On February 8, the McGill Journal of Law and Health welcomed four fantastic and engaging speakers to our 12th annual colloquium titled “Neurolaw: Combining the Science of the Brain and the Law.” Following is a brief summary of the first two speaker’s presentations.

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Fernanda Pérez-Gay Juarez

Dr Juarez commenced the colloquium with a presentation entitled “Brain Science and the Law: Can Neuroimaging Techniques Tell Us What We Want to Know in Court?”. Her presentation provided an excellent summary of what we can learn from emerging neuroscience techniques. She noted that many people were becoming excited about these techniques because of a hope that they would provide insight into exactly what is going on in the brain at any given point in time. This could be especially useful in many criminal law cases, where some crimes are more severely punished than other’s depending on the mental state of accused. She noted that cognitive neuroscience especially has been the source of great excitement. Cognitive neuroscience is a behavioural branch of neuroscience, in which researchers attempt to study how matter, such as molecules, can give rise to the non-objective phenomenon that is the mind.

Dr Juarez provided a brief summary on some current functional neuroimaging techniques, which allow us to gain some insight into what is going on in the brain as we do various tasks. These include the EEG (Electroencephalogram), fMRI (functional magnetic resonance imaging), and PET (Position Emission Tomography)/ CT (Computed Tomography) scans. Dr Juarez noted that these techniques require pertinent, well-designed research questions. Researchers have to consider what task they will give to the subject and how they will measure what they see. Furthermore, conclusions are based on averaging across multiple participants; studies with few participants will not be very conclusive. She also observed that none of these techniques can actually give access to the content of what is actually going on in a subject’s head.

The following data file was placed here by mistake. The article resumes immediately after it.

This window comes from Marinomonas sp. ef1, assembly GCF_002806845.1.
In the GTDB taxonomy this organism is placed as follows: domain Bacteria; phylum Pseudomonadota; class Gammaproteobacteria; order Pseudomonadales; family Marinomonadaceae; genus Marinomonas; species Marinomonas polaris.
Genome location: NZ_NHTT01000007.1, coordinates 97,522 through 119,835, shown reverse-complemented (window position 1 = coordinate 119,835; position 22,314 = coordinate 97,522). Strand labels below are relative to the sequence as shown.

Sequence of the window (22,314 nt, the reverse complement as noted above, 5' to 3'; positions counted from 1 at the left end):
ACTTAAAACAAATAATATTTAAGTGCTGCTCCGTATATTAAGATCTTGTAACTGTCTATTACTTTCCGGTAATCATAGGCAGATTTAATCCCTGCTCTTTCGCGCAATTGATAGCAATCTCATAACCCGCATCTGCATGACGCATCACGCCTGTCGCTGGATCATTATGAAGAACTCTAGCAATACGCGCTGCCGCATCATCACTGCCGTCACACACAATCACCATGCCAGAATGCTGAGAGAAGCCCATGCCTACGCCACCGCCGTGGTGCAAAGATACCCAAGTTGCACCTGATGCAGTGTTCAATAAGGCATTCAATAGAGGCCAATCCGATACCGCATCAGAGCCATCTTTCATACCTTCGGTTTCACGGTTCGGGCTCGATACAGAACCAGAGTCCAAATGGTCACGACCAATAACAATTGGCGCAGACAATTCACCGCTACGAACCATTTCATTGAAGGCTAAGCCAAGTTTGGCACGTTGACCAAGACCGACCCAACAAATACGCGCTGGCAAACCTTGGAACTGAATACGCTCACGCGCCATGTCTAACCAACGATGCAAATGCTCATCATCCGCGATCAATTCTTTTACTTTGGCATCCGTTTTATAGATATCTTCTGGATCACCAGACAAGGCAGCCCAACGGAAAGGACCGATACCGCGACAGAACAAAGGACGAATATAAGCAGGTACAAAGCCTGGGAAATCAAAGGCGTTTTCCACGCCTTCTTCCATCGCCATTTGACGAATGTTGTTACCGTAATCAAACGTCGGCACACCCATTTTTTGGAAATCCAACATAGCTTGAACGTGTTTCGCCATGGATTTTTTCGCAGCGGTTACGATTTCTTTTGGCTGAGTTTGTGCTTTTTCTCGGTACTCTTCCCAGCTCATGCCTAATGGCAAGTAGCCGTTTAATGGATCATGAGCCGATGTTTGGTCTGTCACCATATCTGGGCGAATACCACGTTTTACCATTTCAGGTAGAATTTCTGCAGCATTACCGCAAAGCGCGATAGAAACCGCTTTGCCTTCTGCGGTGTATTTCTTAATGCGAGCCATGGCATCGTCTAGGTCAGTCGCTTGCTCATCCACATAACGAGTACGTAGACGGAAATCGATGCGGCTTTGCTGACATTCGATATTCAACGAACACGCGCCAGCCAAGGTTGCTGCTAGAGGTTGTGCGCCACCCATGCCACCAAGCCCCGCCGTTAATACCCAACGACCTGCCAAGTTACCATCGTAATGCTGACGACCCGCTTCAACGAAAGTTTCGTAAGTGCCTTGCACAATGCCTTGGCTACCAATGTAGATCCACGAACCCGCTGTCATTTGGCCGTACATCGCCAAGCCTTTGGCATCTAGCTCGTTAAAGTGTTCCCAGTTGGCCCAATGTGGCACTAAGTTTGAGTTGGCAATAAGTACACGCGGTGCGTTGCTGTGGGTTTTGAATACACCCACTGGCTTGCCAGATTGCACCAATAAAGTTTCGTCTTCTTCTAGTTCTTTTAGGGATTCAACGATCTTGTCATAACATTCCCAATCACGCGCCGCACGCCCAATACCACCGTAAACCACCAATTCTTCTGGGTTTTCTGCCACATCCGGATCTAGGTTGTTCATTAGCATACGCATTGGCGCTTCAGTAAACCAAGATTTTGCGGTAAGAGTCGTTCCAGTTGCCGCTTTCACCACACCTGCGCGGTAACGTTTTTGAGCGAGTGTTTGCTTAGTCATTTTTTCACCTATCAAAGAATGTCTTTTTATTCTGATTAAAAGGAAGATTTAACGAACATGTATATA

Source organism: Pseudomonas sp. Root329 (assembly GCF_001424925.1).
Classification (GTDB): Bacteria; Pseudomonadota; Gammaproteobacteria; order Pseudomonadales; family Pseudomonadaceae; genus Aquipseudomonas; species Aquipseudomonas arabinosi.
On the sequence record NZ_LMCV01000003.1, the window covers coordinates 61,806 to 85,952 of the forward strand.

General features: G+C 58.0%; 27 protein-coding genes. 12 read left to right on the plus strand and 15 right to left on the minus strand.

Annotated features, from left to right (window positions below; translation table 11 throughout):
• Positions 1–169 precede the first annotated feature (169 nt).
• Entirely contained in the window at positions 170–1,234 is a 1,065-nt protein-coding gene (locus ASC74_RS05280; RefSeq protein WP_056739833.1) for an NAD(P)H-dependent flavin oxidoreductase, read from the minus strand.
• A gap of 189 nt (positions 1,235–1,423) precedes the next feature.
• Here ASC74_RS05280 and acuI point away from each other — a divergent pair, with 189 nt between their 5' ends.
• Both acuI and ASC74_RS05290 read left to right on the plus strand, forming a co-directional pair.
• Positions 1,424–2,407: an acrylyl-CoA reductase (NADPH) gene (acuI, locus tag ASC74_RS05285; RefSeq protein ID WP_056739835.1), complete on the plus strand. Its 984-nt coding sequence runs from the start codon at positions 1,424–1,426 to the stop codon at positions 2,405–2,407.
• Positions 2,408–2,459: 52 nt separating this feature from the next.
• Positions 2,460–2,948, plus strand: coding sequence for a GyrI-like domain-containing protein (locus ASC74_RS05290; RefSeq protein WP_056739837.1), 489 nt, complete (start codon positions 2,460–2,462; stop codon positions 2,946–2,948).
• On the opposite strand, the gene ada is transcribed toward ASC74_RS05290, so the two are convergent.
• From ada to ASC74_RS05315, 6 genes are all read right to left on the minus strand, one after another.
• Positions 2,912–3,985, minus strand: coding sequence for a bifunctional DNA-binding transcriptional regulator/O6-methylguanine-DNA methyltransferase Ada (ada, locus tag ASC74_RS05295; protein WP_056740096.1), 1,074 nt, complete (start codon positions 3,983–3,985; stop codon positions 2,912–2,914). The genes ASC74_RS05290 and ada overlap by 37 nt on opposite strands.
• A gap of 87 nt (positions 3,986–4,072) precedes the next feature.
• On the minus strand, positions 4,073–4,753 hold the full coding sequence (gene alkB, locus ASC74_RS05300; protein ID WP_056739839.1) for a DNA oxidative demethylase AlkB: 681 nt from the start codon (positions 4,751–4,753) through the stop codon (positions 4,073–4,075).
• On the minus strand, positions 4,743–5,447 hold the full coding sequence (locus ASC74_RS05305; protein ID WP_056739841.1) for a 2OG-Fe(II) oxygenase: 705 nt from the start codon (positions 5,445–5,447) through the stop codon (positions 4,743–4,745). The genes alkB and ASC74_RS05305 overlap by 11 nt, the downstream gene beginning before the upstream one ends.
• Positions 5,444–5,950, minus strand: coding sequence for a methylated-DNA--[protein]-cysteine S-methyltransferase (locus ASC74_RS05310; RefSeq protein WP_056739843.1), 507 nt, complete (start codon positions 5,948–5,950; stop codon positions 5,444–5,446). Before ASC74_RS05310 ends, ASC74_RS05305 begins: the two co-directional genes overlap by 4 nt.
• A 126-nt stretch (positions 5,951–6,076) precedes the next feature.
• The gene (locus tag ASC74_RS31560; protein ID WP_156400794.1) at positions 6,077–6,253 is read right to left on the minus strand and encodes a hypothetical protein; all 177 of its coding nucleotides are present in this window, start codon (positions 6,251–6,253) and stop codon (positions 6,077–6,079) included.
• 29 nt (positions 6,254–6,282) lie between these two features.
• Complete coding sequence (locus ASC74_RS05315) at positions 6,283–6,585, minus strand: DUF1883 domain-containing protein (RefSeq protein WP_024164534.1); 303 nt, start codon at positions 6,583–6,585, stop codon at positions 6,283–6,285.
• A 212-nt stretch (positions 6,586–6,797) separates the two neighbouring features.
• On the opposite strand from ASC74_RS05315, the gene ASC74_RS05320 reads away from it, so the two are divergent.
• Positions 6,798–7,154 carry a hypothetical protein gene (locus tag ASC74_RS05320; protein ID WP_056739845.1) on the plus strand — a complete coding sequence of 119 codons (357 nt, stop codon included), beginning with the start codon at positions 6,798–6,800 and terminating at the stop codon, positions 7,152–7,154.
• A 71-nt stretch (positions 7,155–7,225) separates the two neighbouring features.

Dr Juarez then explored the debate over what neuroscience can tell us. She used the case of free will to demonstrate this debate. Specifically, she talked about the Libet Experiment, in which researcher Benjamin Libet measured the EEG activity of subjects who were deciding when to push a button. He found that EEG activity was occurring before the subject had made the conscious decision to act. Some people took this as an indication that there is no such thing as free will because the subject experienced brain activity associated with the selection of the button before having the opportunity to consciously decide what they were doing. Some, however, said that the occurrence of this brain activity prior to a conscious decision did not necessarily indicate the absence of free will. Others critiqued the conclusion that there is no free will by noting real life involves far more complex decision making than simply whether or not to push a button. Dr Juarez concluded her presentation by stating that neuroimaging techniques cannot tell us what we want to know in court. We are not able to use neuroscience to read the cognitive states and intentions of persons of interests. We cannot access the content of their mind or understand how they feel when they commit crimes. The brain is complex, and interactions between the brain, mind, culture, and society are multi-dimensional phenomena.